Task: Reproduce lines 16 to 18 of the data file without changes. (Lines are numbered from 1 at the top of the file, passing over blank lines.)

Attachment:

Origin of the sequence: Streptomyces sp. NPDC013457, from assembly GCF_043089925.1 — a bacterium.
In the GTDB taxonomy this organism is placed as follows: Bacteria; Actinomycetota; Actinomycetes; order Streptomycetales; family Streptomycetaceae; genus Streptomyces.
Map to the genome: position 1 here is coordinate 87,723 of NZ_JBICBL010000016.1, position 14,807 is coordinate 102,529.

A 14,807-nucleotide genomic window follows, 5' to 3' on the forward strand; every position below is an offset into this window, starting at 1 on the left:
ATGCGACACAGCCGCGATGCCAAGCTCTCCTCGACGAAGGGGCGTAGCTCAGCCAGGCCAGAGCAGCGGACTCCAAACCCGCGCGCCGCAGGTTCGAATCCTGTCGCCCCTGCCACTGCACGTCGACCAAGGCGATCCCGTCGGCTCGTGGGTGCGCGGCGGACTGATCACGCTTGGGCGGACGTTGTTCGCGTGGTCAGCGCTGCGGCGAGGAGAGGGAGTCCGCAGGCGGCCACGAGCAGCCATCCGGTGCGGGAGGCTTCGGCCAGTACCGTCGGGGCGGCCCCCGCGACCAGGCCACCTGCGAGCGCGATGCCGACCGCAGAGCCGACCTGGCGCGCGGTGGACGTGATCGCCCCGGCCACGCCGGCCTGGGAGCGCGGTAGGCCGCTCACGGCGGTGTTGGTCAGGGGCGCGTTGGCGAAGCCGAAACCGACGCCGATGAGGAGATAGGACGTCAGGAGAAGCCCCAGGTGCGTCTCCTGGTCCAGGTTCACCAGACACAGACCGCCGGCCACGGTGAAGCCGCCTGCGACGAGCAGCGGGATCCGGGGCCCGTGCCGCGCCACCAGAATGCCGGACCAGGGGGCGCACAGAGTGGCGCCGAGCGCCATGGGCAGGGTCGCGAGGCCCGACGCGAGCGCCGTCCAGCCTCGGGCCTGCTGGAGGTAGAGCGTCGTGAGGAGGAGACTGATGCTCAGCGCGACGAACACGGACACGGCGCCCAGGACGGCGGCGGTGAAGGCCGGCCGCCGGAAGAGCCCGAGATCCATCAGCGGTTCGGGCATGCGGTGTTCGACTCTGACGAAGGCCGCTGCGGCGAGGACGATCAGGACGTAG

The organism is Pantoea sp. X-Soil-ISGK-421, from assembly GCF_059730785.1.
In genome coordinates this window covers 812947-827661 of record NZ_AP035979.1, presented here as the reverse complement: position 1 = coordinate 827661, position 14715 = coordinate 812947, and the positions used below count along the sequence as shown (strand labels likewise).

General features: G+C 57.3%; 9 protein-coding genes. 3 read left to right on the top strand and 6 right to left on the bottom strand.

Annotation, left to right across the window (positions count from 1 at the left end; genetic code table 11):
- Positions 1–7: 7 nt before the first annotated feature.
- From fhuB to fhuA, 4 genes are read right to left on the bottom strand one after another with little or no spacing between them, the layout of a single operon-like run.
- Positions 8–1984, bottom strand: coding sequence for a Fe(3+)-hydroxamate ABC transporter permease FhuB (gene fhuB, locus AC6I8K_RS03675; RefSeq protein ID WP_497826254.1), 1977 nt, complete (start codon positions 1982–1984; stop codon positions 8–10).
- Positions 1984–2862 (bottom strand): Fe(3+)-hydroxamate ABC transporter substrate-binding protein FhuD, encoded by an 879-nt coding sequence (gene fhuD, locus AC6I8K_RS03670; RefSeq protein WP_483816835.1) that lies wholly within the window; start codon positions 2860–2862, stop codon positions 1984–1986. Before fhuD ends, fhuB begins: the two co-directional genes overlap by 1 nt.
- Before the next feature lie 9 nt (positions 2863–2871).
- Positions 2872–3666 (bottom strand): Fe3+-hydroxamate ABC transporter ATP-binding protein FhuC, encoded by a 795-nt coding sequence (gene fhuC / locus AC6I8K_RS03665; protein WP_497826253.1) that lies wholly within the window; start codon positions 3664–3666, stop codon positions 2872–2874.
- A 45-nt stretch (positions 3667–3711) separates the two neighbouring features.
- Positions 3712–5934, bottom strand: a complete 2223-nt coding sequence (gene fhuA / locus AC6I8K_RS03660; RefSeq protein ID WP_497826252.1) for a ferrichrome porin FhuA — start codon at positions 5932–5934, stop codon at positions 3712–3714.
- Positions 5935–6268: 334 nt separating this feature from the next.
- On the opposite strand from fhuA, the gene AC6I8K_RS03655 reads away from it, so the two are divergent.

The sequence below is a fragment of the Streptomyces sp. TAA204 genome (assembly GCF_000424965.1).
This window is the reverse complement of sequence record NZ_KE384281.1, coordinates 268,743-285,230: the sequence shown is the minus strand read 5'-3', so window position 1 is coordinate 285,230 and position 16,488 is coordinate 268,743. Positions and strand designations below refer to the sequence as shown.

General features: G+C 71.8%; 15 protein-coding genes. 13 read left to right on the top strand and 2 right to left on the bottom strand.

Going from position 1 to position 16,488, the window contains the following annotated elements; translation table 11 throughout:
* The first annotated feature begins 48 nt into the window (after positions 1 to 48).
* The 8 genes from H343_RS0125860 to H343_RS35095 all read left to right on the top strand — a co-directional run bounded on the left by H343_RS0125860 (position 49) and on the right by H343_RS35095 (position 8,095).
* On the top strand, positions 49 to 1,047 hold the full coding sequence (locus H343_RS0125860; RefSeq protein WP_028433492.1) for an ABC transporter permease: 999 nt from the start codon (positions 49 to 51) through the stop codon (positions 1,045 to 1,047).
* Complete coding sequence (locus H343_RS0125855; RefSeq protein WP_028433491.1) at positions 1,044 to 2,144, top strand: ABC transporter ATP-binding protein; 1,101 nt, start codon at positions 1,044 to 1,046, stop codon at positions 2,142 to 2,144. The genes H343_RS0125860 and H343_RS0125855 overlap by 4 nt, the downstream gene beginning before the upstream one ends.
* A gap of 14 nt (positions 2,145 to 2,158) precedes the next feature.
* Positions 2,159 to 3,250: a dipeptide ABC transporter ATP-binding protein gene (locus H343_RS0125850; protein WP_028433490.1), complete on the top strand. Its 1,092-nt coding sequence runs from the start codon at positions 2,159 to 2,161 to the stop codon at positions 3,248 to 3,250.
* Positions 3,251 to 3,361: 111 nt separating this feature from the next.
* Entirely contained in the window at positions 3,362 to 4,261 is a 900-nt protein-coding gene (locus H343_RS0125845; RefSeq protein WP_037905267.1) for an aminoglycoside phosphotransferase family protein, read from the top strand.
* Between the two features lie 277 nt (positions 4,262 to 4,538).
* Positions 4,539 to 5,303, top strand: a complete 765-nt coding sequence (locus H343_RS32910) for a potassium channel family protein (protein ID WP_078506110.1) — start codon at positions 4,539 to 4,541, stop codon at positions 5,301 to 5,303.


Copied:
- A 45-nt stretch (positions 3667–3711) separates the two neighbouring features.
- Positions 3712–5934, bottom strand: a complete 2223-nt coding sequence (gene fhuA / locus AC6I8K_RS03660; RefSeq protein ID WP_497826252.1) for a ferrichrome porin FhuA — start codon at positions 5932–5934, stop codon at positions 3712–3714.
- Positions 5935–6268: 334 nt separating this feature from the next.